Hemp Tea & CBD: What You Need To Know

CBD TEA: WHAT YOU NEED TO KNOW

CBD oils and edibles take up much of the spotlight in the world of CBD products. However, a new star is beginning to rise: CBD drinks. Everything seems to be available with a CBD infusion, whether it’s water, a refreshing lemonade or a fancy mocktail. While the idea seems novel, it has actually been around for centuries. The humble hemp tea has long been enjoyed across many cultures and has also been considered a remedy for various ailments, including stress, restlessness and insomnia. But what is CBD tea and how is it prepared? Here’s what you need to know.

WHAT IS HEMP TEA?

Classic tea is a drink brewed from tea leaves originating from Asia. Both green and black tea come from the same plant, and the treatment of the tea leaves after harvesting influences the effects and flavour of the drink. Hemp tea, on the other hand, is a herbal infusion that doesn’t contain any components from the tea plant. Instead, like mint or chamomile tea, dry, shredded or milled parts of the plant are steeped in hot water. This extracts flavours, colour and beneficial components for a hot, delicious cup of goodness.

Hemp tea has a greenish colour and herbal aroma caused by the terpenes that naturally occur in the plant. It is essential to point out that there are different types of hemp teas. Some are produced from the seedless flowers of the plant, which are higher in cannabinoids and terpenes. Others are made from leaves with a similar but milder taste and fewer cannabinoids. There are also blends of the two, with some including other herbs or dried fruits to yield a unique aroma and effect. Make sure to always read the ingredient list to know what you’re buying!

One thing’s for sure: You definitely don’t have to worry about hemp tea getting you high. Even hemp flowers, which have the highest concentration of cannabinoids, only contain up to 0.2% THC. This isn’t enough to induce any effects, especially since even less of it will end up in your hot beverage.

HOW MUCH CBD IS IN HEMP TEA?

The amount of cannabinoids depends on the type of hemp tea you purchase. Since this is a largely unprocessed product, CBD will be present both as CBD and CBDA, its native form that turns into CBD over time or when it’s heated. Hemp leaf teas usually contain around 0.3-0.5% of CBD and CBDA combined, while flower teas contain around 3-5%. Besides the cannabinoids, all hemp teas are rich in antioxidants and beneficial terpenes.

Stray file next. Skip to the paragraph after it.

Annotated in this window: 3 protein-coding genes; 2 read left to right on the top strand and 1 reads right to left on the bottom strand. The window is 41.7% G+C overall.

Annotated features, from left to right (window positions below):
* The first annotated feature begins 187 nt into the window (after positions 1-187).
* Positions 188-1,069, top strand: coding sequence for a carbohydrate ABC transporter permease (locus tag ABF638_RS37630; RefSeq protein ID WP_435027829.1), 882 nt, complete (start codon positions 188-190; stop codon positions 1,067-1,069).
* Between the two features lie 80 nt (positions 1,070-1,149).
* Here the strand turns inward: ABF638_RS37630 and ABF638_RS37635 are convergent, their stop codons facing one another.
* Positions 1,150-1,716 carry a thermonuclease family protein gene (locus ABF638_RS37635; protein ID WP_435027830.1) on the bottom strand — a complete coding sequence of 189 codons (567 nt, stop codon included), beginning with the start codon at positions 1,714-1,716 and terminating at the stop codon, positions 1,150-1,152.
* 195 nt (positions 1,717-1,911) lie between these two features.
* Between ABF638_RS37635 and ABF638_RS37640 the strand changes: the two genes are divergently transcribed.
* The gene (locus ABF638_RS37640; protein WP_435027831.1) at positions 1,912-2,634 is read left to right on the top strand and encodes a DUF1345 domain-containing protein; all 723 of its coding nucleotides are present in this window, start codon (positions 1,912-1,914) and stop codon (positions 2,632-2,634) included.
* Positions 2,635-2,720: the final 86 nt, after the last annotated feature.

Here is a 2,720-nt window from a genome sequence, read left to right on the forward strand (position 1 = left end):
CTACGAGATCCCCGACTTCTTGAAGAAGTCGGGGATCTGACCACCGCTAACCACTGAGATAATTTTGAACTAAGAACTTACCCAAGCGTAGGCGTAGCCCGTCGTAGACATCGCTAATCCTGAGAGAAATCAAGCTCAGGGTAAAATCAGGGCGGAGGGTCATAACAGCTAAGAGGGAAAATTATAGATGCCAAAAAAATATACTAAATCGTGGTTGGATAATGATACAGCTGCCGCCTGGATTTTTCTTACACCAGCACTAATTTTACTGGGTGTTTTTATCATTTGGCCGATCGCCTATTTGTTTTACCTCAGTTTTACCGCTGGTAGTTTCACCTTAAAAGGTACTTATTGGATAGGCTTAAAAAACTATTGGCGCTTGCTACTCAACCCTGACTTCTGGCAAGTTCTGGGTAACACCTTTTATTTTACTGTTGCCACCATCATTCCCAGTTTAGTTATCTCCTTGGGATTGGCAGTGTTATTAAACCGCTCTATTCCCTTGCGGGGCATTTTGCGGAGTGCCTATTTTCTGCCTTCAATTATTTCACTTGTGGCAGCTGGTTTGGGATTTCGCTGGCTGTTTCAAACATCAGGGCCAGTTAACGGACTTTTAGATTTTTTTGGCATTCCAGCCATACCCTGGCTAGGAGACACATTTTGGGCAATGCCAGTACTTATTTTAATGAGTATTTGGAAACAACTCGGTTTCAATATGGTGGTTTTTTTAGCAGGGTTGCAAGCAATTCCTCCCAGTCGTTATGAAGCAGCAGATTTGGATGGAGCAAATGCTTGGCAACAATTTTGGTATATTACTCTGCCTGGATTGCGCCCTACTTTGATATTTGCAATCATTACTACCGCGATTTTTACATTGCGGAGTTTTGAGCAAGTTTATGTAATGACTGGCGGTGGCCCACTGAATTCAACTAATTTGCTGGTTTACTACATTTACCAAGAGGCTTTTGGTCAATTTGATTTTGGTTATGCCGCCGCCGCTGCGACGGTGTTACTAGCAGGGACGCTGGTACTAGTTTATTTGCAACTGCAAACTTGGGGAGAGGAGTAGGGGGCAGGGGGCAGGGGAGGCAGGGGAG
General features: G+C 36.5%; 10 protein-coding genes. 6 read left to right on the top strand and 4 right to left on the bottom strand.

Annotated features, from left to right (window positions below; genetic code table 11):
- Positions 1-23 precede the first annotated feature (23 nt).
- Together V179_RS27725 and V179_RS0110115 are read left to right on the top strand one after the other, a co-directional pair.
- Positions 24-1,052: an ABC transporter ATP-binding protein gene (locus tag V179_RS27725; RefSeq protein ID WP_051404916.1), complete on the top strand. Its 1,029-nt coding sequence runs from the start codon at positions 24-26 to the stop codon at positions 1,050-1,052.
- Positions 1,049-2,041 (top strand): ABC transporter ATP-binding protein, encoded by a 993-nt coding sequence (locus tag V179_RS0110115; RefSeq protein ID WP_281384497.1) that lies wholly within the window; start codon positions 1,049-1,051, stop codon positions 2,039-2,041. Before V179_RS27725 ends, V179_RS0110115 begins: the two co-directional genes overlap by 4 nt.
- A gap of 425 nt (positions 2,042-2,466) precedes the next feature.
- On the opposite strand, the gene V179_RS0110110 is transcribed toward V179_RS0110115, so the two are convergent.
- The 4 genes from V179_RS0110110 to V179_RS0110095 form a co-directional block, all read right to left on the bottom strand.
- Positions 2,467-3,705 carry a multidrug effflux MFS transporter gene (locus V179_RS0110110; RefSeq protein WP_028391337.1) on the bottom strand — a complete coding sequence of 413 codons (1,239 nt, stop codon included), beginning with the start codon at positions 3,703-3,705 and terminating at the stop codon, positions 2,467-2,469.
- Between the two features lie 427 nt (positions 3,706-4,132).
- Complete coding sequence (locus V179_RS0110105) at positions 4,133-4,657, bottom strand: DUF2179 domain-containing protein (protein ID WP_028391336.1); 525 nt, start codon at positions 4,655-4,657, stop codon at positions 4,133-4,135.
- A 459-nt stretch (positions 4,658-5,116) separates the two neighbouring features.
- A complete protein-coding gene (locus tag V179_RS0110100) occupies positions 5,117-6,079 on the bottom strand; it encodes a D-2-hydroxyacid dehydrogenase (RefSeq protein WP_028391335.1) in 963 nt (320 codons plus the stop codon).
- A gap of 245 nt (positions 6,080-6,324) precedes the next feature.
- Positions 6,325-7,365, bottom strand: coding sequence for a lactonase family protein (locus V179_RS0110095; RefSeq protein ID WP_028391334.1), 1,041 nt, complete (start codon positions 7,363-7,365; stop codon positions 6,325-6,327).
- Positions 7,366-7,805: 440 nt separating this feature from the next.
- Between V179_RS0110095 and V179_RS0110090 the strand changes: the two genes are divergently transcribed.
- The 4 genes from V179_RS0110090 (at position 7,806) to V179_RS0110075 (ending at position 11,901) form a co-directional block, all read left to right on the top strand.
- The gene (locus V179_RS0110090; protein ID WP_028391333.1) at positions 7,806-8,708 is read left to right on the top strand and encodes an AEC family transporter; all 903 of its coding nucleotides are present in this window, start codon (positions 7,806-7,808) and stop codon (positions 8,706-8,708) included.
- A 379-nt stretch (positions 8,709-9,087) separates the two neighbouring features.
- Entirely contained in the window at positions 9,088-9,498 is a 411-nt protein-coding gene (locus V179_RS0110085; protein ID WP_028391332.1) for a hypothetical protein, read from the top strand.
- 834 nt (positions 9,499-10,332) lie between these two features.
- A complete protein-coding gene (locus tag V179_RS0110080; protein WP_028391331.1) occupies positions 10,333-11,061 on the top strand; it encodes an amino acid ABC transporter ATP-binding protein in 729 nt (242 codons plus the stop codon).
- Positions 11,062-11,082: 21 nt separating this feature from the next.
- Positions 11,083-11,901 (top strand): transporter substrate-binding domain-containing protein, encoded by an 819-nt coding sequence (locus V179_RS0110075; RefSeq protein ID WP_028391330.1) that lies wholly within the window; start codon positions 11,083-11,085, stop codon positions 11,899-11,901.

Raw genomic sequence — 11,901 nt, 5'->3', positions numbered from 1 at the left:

Science tells us that if you prepare your tea with only water, around 25% of the CBD and 50% of the CBDA contained in the hemp will be dissolved into your brew. Nevertheless, there is lots of anecdotal evidence that teas prepared like this still have beneficial effects, probably due to the entourage effect [1]]. And if you wish to do so, adding a little fat while brewing your tea, coconut oil or heavy cream, for example, can help extract more cannabinoids.

HOW TO PREPARE HEMP TEA?

The official recommendation for brewing CBD tea is to add the hemp to cold water, bring it to a boil and leave it to boil for 15 minutes [1]. If that sounds too long and you don’t mind extracting a bit less of the cannabinoids or adding some fat, you can simply prepare your hemp tea the same way you would make any other tea. Add around one heaped teaspoon per cup, pour in your hot water, and let it steep for 5 to 10 minutes, depending on how flavorful you like your brew.

Do note that more isn’t better here. Studies have shown that the water in your cup quickly gets saturated with the soluble hemp components, so adding more tea could be a waste [2]. Once prepared, it’s best to drink your CBD tea while it’s fresh. It has been shown that storing it will lead to a steady decrease in the cannabinoid levels – around 60-70% going away even during the course of a single day [3]!

HERE’S THE TEA!

Like other herbal infusions, hemp tea can help you take time for yourself and enjoy a relaxing wellness ritual. As an added bonus, you get beneficial terpenes, antioxidants, and cannabinoids. What´s not to love? Try it after a long, stressful day, a workout, a yoga session, or while chilling with your friends.

We ensure our content is current and accurate with strict guidelines about sourcing that rely on governmental authority, academic institutions and peer-reviewed studies.

  • [1] Pacifici R, Marchei E, Salvatore F, Guandalini L, BusardC2 FP, Pichini S. Evaluation of cannabinoids concentration and stability in standardized preparations of cannabis tea and cannabis oil by ultra-high performance liquid chromatography tandem mass spectrometry. Clin Chem Lab Med. 2017 Aug 28;55(10):1555-1563. — Link to source
  • [2] Knezevic, Filip & Nikolai, Andreas & Marchart, Rudolf & Sosa, Silvio & Tubaro, Aurelia & Novak, Johannes. (2021). Residues of herbal hemp leaf teas b How much of the cannabinoids remain?. Food Control. 127. 108146. — Link to source
  • [3] Hazekamp A, Bastola K, Rashidi H, Bender J, Verpoorte R. Cannabis tea revisited: a systematic evaluation of the cannabinoid composition of cannabis tea. J Ethnopharmacol. 2007 Aug 15;113(1):85-90. — Link to source
Portrait of Anna Falk

written by

anna falk - head of product

Anna Falk is Head of Product at Harmony. Anna obtained her PhD degree in Organic Chemistry with highest honours and has a combined 9 years of experience in R&D, project, and product management across the fields of natural product synthesis, catalysis, and cosmetics. She has produced award-winning, internationally published research at the Universities of Berkeley, Edinburgh, and Cologne.

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